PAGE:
May 5, 2000 |
They called him Mother. Members of New Hope's gay community revered feisty drag queen Joseph Cavellucci, 74, for nurturing gay pride since the day he arrived in town in 1949, looking for work as a female impersonator. Mother Joseph "Josie" Cavellucci, famous for strutting the streets with a pocketbook and stiletto heels, died Tuesday in a Bucks County nursing home after a long struggle with cancer. He leaves a legacy as a gay icon - a man whose sassy attitude defied sexual stereotypes long before any laws were enacted to protect against sexual discrimination.
April 2, 2003 |
The Vatican this week issued a provocative new lexicon that explains official Roman Catholic teaching on sex, marriage, abortion, AIDS and related topics. But just a day after the release, gay groups were calling the 900-page glossary "vicious" and "irresponsible. " Among other things, the Lexicon on Ambiguous and Colloquial Terms about Family Life and Ethical Questions asserts that homosexuality is "without any social value," and that legislation permitting gay marriage is the product of "deeply disordered minds.
July 6, 1998 |
It could have been the jilted lover who left threatening messages on the answering machine and shouted angry words in public. It could have been a trusted friend, someone he allowed into his apartment, someone he knew for months, or years. Or, the murderer who bound and strangled Keith Matthews may have been a one-night stand, a violent end to a night of drinking and revelry among friends. On Feb. 25, Matthews, 32, was found strangled and gagged in his Washington Avenue apartment near 7th Street.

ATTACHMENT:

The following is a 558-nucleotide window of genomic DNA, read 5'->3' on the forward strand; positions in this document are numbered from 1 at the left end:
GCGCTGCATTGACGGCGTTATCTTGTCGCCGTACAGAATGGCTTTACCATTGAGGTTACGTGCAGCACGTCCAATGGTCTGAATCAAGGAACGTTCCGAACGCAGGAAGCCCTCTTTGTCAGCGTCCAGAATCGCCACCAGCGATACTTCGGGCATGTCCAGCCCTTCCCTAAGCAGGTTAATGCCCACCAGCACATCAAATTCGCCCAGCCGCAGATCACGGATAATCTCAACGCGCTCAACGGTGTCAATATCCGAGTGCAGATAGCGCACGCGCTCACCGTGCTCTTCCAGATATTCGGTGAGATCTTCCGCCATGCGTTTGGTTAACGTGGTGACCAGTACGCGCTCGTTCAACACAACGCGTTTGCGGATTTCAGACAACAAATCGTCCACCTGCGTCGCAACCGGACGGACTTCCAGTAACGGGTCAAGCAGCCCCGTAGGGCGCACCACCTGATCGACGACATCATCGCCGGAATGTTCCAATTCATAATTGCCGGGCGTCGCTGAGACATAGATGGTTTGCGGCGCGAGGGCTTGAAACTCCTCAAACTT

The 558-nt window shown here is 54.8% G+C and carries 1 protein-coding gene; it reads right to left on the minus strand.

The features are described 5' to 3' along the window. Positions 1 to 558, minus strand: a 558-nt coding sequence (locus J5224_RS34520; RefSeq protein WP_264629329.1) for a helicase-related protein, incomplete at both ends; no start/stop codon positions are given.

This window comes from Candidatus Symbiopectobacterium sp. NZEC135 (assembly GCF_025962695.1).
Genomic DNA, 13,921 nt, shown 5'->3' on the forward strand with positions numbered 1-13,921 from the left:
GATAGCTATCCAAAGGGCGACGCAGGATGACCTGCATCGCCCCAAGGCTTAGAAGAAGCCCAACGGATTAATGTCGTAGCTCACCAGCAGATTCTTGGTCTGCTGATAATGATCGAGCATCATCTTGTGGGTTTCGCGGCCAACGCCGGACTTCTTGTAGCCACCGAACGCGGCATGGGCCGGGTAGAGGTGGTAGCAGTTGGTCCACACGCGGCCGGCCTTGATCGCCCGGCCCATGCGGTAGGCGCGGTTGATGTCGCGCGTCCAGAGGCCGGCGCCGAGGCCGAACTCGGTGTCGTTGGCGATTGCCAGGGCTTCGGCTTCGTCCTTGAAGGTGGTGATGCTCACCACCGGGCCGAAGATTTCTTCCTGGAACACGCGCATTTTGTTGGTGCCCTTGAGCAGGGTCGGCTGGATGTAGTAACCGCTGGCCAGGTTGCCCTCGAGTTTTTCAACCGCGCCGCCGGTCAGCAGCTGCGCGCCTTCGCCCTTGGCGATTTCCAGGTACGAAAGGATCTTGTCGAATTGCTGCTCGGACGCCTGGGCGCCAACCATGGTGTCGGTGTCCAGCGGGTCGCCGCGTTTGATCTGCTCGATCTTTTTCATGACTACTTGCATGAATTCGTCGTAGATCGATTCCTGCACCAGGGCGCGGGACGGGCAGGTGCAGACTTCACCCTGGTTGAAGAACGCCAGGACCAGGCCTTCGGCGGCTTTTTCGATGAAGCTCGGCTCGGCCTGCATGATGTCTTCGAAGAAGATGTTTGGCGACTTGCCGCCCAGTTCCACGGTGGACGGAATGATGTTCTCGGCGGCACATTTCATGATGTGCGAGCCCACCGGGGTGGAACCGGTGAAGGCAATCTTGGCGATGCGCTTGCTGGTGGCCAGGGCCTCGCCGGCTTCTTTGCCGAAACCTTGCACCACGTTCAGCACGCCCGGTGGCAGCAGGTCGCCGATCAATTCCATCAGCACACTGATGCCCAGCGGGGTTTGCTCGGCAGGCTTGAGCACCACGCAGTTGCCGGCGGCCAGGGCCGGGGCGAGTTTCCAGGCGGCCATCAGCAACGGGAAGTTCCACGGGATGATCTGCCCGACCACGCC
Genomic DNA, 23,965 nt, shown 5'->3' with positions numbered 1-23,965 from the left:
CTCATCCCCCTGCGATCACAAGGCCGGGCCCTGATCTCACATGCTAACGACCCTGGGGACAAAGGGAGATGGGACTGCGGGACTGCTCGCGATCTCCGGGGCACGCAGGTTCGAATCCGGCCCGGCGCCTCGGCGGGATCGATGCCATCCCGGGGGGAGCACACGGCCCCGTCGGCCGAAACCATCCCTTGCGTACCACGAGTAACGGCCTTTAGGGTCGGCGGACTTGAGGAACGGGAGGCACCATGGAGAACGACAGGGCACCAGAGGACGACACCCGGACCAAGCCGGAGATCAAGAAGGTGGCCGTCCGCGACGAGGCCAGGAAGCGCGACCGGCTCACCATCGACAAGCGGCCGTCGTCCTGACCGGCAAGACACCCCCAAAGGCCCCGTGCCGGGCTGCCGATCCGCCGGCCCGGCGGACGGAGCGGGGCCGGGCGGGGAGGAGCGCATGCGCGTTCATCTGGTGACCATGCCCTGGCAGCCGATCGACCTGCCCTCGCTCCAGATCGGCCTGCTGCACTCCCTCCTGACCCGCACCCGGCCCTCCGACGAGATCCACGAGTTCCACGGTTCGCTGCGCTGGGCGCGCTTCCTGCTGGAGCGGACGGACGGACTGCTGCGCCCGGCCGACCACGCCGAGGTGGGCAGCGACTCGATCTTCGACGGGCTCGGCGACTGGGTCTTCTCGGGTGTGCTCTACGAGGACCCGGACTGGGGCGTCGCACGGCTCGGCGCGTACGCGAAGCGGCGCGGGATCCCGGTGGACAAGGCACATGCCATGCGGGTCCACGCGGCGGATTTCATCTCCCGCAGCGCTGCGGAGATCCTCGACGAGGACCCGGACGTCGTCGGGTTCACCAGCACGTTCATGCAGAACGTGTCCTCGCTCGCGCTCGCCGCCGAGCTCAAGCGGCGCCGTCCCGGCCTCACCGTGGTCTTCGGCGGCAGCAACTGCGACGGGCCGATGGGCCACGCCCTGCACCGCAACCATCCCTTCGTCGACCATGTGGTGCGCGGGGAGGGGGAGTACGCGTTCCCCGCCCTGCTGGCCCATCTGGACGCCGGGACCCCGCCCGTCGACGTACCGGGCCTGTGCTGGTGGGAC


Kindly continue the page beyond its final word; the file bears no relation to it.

September 20, 2004 |
I'm an executive in the fashion world, where bags are either Hermes or Gucci. But when I was in college 36 years ago, bag was slang for the things that a person was "into. " It may have been music or modeling, bricklaying or baking, warrior or hippie, straight or gay. The latter was a really heavy bag to carry in those days. It still can be today, but I'm happy that in my enlightened community of New Hope, the word bag has far different connotations for gays and lesbians. This fall the borough is proudly presenting Somewhere Over the Rainbow: New Hope, Pa., Celebrates!
April 26, 2012 |
Brian Sims, a 33-year-old lawyer, appears to have defeated Center City's longtime representative in the state House, setting himself up to become the first openly-gay state lawmaker in Pennsylvania. Sims held a 233-vote lead over his fellow Democratic opponent Babette Josephs, with 51.6 percent of the vote, according to unofficial returns. Returns from seven voting divisions in the 182d District were still described as incomplete, but Philadelphia election officials said Wednesday that this was likely the result of blank cartridges from voting machines that were not used on primary day. The election results in the Sims-Josephs race are unlikely to change, they said.